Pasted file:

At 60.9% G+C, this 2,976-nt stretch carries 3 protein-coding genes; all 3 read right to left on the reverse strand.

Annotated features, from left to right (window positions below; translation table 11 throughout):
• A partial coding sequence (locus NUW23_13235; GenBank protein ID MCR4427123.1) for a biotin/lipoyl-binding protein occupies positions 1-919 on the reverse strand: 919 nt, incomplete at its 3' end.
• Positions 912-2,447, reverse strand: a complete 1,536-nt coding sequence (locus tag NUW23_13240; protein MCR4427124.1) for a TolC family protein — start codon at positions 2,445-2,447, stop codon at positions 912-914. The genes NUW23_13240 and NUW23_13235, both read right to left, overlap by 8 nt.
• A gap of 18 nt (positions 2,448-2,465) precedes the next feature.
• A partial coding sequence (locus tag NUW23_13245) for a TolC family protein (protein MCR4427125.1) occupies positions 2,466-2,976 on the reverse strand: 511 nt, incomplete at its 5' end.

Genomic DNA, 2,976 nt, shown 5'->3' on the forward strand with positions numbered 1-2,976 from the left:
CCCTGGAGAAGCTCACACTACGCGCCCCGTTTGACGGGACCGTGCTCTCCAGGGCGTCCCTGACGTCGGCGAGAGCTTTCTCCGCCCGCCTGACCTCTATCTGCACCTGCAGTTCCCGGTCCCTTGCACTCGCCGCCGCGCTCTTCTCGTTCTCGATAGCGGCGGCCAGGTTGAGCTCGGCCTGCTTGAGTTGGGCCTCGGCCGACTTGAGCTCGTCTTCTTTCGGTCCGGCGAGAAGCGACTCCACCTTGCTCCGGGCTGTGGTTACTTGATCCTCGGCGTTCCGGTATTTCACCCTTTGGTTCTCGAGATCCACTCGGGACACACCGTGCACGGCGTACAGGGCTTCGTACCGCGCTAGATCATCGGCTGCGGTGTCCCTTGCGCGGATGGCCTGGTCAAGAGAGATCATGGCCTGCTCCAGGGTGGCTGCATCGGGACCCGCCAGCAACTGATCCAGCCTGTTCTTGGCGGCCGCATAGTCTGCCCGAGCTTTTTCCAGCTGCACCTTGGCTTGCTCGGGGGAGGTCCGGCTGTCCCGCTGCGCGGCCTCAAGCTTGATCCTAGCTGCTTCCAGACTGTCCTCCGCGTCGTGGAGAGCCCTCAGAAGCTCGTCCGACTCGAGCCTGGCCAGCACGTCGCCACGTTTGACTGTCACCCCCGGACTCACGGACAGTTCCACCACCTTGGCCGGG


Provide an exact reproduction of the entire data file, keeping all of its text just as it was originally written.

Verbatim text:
At 60.9% G+C, this 2,976-nt stretch carries 3 protein-coding genes; all 3 read right to left on the reverse strand.

Annotated features, from left to right (window positions below; translation table 11 throughout):
• A partial coding sequence (locus NUW23_13235; GenBank protein ID MCR4427123.1) for a biotin/lipoyl-binding protein occupies positions 1-919 on the reverse strand: 919 nt, incomplete at its 3' end.
• Positions 912-2,447, reverse strand: a complete 1,536-nt coding sequence (locus tag NUW23_13240; protein MCR4427124.1) for a TolC family protein — start codon at positions 2,445-2,447, stop codon at positions 912-914. The genes NUW23_13240 and NUW23_13235, both read right to left, overlap by 8 nt.
• A gap of 18 nt (positions 2,448-2,465) precedes the next feature.
• A partial coding sequence (locus tag NUW23_13245) for a TolC family protein (protein MCR4427125.1) occupies positions 2,466-2,976 on the reverse strand: 511 nt, incomplete at its 5' end.

Genomic DNA, 2,976 nt, shown 5'->3' on the forward strand with positions numbered 1-2,976 from the left:
CCCTGGAGAAGCTCACACTACGCGCCCCGTTTGACGGGACCGTGCTCTCCAGGGCGTCCCTGACGTCGGCGAGAGCTTTCTCCGCCCGCCTGACCTCTATCTGCACCTGCAGTTCCCGGTCCCTTGCACTCGCCGCCGCGCTCTTCTCGTTCTCGATAGCGGCGGCCAGGTTGAGCTCGGCCTGCTTGAGTTGGGCCTCGGCCGACTTGAGCTCGTCTTCTTTCGGTCCGGCGAGAAGCGACTCCACCTTGCTCCGGGCTGTGGTTACTTGATCCTCGGCGTTCCGGTATTTCACCCTTTGGTTCTCGAGATCCACTCGGGACACACCGTGCACGGCGTACAGGGCTTCGTACCGCGCTAGATCATCGGCTGCGGTGTCCCTTGCGCGGATGGCCTGGTCAAGAGAGATCATGGCCTGCTCCAGGGTGGCTGCATCGGGACCCGCCAGCAACTGATCCAGCCTGTTCTTGGCGGCCGCATAGTCTGCCCGAGCTTTTTCCAGCTGCACCTTGGCTTGCTCGGGGGAGGTCCGGCTGTCCCGCTGCGCGGCCTCAAGCTTGATCCTAGCTGCTTCCAGACTGTCCTCCGCGTCGTGGAGAGCCCTCAGAAGCTCGTCCGACTCGAGCCTGGCCAGCACGTCGCCACGTTTGACTGTCACCCCCGGACTCACGGACAGTTCCACCACCTTGGCCGGG